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Climate Policy under Sustainable Discounted Utilitarianism

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  • Simon Dietz
  • Geir B. Asheim

Abstract

Empirical evaluation of policies to mitigate climate change has been largely confined to the application of discounted utilitarianism (DU). DU is controversial, both due to the conditions through which it is justified and due to its consequences for climate policies, where the discounting of future utility gains from present abatement efforts makes it harder for such measures to justify their present costs. In this paper, we propose sustainable discounted utilitarianism (SDU) as an alternative principle for evaluation of climate policy. Unlike undiscounted utilitarianism, which always assigns zero relative weight to present utility, SDU is an axiomatically based criterion, which departs from DU by assigning zero weight to present utility if and only if the present is better off than the future. Using the DICE integrated assessment model to run risk analysis, we show that it is possible for the future to be worse off than the present along a ‘business as usual’ development path. Consequently SDU and DU differ, and willingness to pay for emissions reductions is (sometimes significantly) higher under SDU than under DU. Under SDU, stringent schedules of emissions reductions increase social welfare, even for a relatively high utility discount rate.

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Bibliographic Info

Paper provided by CESifo Group Munich in its series CESifo Working Paper Series with number 3563.

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Date of creation: 2011
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Handle: RePEc:ces:ceswps:_3563

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Keywords: climate change; discounted utilitarianism; intergenerational equity; sustainable development; sustainable discounted utilitarianism;

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References

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  1. Geir Asheim & Tapan Mitra & Bertil Tungodden, 2012. "Sustainable recursive social welfare functions," Economic Theory, Springer, vol. 49(2), pages 267-292, February.
  2. Martin L. Weitzman, 2009. "On Modeling and Interpreting the Economics of Catastrophic Climate Change," The Review of Economics and Statistics, MIT Press, vol. 91(1), pages 1-19, February.
  3. Marc Fleurbaey, 2007. "Assessing Risky Social Situations," IDEP Working Papers 0703, Institut d'economie publique (IDEP), Marseille, France, revised Jan 2007.
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  7. Weitzman, Martin L, 1976. "On the Welfare Significance of National Product in a Dynamic Economy," The Quarterly Journal of Economics, MIT Press, vol. 90(1), pages 156-62, February.
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  17. ZUBER, Stéphane, 2010. "Justifying social discounting: the rank-discounted utilitarian approach," CORE Discussion Papers 2010036, Université catholique de Louvain, Center for Operations Research and Econometrics (CORE).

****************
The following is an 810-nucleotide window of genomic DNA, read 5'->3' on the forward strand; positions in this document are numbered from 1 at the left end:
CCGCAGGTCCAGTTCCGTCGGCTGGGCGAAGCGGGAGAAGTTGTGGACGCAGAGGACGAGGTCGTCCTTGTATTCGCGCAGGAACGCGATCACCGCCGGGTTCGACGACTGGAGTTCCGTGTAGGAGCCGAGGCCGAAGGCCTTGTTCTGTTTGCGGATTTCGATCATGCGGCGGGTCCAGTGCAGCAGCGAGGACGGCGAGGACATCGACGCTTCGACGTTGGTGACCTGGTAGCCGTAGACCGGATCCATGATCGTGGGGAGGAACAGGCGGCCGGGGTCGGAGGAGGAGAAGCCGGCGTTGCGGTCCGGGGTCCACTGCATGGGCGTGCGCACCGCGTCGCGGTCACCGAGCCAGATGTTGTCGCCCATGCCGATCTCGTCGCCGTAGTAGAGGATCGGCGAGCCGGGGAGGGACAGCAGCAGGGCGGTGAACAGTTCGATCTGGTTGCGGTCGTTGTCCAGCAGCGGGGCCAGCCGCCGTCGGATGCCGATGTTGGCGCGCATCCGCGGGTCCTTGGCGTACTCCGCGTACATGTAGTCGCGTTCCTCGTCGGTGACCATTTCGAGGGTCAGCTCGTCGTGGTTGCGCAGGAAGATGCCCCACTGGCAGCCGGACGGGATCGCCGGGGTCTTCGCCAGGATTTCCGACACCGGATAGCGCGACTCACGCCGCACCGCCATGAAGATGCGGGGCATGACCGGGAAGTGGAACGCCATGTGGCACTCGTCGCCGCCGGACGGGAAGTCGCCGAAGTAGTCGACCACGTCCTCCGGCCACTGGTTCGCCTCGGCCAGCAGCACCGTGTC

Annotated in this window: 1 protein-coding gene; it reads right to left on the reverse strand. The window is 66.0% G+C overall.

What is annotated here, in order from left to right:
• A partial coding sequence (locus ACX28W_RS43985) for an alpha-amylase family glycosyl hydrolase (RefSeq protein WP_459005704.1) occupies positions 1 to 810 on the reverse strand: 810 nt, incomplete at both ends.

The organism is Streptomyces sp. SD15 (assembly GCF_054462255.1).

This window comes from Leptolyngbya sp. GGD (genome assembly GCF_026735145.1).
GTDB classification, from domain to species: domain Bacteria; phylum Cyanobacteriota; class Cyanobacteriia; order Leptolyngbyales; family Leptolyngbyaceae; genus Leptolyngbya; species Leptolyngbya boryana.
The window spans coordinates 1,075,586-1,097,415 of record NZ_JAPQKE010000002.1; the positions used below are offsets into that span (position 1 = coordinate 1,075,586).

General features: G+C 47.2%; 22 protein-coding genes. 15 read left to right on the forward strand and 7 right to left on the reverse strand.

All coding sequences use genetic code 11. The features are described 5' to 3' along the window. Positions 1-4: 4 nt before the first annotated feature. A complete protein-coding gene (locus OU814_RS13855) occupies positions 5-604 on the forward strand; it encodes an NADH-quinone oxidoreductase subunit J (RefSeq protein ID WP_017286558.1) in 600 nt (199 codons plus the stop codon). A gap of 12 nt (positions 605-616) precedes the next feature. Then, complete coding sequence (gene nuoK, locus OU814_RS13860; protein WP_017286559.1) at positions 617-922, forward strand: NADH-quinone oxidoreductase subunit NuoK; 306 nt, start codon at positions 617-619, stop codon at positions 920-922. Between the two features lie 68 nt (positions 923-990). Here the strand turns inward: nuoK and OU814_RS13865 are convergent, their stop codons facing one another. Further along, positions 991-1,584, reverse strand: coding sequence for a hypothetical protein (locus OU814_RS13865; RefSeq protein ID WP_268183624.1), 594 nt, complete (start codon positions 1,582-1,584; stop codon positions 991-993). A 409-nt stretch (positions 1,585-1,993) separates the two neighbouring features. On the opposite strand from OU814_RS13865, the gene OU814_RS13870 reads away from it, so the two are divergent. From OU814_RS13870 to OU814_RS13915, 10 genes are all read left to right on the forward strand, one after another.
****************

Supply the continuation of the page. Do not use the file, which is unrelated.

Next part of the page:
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Citations

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As found on the RePEc Biblio, the curated bibliography for Economics:
  1. > Environmental and Natural Resource Economics > Climate economics > Discounting, equity, uncertainty
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Cited by:
  1. Prieur, Fabien & Tidball, Mabel & Withagen, Cees, 2013. "Optimal emission-extraction policy in a world of scarcity and irreversibility," Resource and Energy Economics, Elsevier, vol. 35(4), pages 637-658.
  2. Richard S.J. Tol, 2012. "Targets for Global Climate Policy: An Overview," Working Paper Series 3712, Department of Economics, University of Sussex.
  3. Nicholas Stern, 2013. "The Structure of Economic Modeling of the Potential Impacts of Climate Change: Grafting Gross Underestimation of Risk onto Already Narrow Science Models," Journal of Economic Literature, American Economic Association, vol. 51(3), pages 838-59, September.
  4. Michael Spackman, 2011. "Government discounting controversies: the valuation of social time preference," Grantham Research Institute on Climate Change and the Environment Working Papers 68, Grantham Research Institute on Climate Change and the Environment.
  5. Simon Dietz & Anca N. Matei, 2013. "Is there space for agreement on climate change? A non-parametric approach to policy evaluation," Grantham Research Institute on Climate Change and the Environment Working Papers 136, Grantham Research Institute on Climate Change and the Environment.
  6. Adler, Matthew & Treich, Nicolas, 2014. "Consumption, Risk and Prioritarianism," TSE Working Papers 14-500, Toulouse School of Economics (TSE).
  7. Balvers, Ronald & Du, Ding & Zhao, Xiaobing, 2012. "The Adverse Impact of Gradual Temperature Change on Capital Investment," 2012 Annual Meeting, August 12-14, 2012, Seattle, Washington 124676, Agricultural and Applied Economics Association.
  8. Endress, Lee H. & Pongkijvorasin, Sittidaj & Roumasset, James & Wada, Christopher A., 2014. "Intergenerational equity with individual impatience in a model of optimal and sustainable growth," Resource and Energy Economics, Elsevier, vol. 36(2), pages 620-635.
  9. Lee H. Endress & Sittidaj Pongkijvorasin & James Roumasset & Christopher Wada, 2013. "Intergenerational Equity with Individual Impatience in an OLG Model of Optimal and Sustainable Growth," Working Papers 2013-9, University of Hawaii Economic Research Organization, University of Hawaii at Manoa.
  10. Wouter Botzen, W.J. & van den Bergh, Jeroen C.J.M., 2012. "How sensitive is Nordhaus to Weitzman? Climate policy in DICE with an alternative damage function," Economics Letters, Elsevier, vol. 117(1), pages 372-374.

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